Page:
in the Supreme Court on 22 March 2017.
discretionary review pursuant to N.C. G.S. § 7A-31 of a
unanimous decision of the Court of Appeals, __ N.C.App. __,
781 S.E.2d 851 (2016), vacating in part defendant's
convictions after appeal from a judgment entered on 8 August
2014 by Judge Paul C. Ridgeway in Superior Court, Wake
County, and remanding for resentencing.
H. Stein, Attorney General, by Anne M. Middleton, Special
Deputy Attorney General, for the State-appellant.
Jennifer Harjo, Public Defender, New Hanover County, by
Brendan O'Donnell, Assistant Public Defender, for
issue presented for our consideration in this case is whether
the record contains sufficient evidence to support
defendant's conviction for attempted first-degree rape of
a child in violation of N.C. G.S. §
14-27.2A(a). In vacating defendant's attempted rape
conviction, the Court of Appeals held that "[t]he State
failed to present substantial evidence of all elements
of" that offense. State v. Baker, __ N.C.App.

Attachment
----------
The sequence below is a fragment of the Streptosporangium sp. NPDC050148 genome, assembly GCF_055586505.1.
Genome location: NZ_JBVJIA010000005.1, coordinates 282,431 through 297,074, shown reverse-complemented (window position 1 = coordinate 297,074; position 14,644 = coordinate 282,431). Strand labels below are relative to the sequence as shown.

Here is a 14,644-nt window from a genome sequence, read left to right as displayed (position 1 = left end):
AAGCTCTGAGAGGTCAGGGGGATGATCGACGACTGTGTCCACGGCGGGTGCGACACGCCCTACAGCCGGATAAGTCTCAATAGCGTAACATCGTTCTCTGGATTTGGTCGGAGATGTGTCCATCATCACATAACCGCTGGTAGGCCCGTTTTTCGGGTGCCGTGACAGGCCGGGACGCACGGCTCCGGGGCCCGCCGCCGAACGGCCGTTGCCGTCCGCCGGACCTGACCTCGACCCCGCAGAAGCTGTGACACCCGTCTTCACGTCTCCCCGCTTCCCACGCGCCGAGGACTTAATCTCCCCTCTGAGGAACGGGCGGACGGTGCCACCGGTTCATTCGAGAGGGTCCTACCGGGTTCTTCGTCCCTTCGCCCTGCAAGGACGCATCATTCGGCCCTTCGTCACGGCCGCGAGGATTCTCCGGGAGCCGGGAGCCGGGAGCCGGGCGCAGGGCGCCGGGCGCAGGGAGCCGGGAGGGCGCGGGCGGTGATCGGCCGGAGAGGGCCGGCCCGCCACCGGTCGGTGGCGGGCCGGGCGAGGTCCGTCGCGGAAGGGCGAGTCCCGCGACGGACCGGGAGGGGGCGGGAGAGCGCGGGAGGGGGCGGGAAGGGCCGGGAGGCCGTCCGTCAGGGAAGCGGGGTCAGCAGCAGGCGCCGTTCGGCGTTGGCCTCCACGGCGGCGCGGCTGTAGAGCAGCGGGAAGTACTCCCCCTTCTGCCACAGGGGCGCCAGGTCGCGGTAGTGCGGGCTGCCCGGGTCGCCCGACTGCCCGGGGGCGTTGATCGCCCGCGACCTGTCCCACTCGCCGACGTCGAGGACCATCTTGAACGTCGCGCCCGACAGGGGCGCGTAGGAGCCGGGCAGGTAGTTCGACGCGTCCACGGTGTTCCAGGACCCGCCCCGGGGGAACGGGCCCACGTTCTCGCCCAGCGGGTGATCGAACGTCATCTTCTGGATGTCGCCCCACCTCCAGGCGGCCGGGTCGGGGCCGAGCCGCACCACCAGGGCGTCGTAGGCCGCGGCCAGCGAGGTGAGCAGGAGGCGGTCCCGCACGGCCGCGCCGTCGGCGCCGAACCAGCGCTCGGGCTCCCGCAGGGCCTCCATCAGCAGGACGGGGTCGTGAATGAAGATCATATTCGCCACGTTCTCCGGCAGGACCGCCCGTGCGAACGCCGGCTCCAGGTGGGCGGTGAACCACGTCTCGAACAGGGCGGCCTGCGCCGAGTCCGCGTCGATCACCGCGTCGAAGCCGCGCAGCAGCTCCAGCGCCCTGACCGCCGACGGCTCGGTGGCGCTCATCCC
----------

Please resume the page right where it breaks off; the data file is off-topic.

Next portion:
__, __, 781 S.E.2d 851, 856 (2016). After examining the
record in light of the applicable legal standard, we conclude
that the evidence adequately supported the jury's
determination that defendant had committed the offense of
attempted first-degree rape of a child in violation of N.C.
G.S. § 14-27.2A(a) and reverse the Court of Appeals'
decision with respect to this issue.
to the State, defendant committed two specific sexual
assaults against Amanda between the dates of 1 April 2008 and
21 October 2009, one of which allegedly occurred in
Amanda's bedroom and the other of which allegedly
occurred on a couch in the family residence. At the time of
these incidents, defendant, who had been born in 1981, was
the boyfriend of Amanda's mother and lived in the family
home with Amanda, her mother, and Amanda's two brothers,
the younger of whom was defendant's son.
claimed that, during the summer of 2009, defendant entered
her bedroom, in which she was lying on the bed; removed his
own shorts and Amanda's shorts and underwear; and began
touching her vagina. Although Amanda was "kicking and
screaming" as he did so, defendant "put his penis
in [her] vagina." Defendant's assaultive conduct
ended when Amanda's mother, who had been sleeping
downstairs, entered the bedroom and discovered defendant, who
was unclothed, with Amanda, whose shorts and underwear were
around her knees. After making this discovery, Amanda's
mother told Amanda to keep her door locked.
mother described the bedroom incident in somewhat different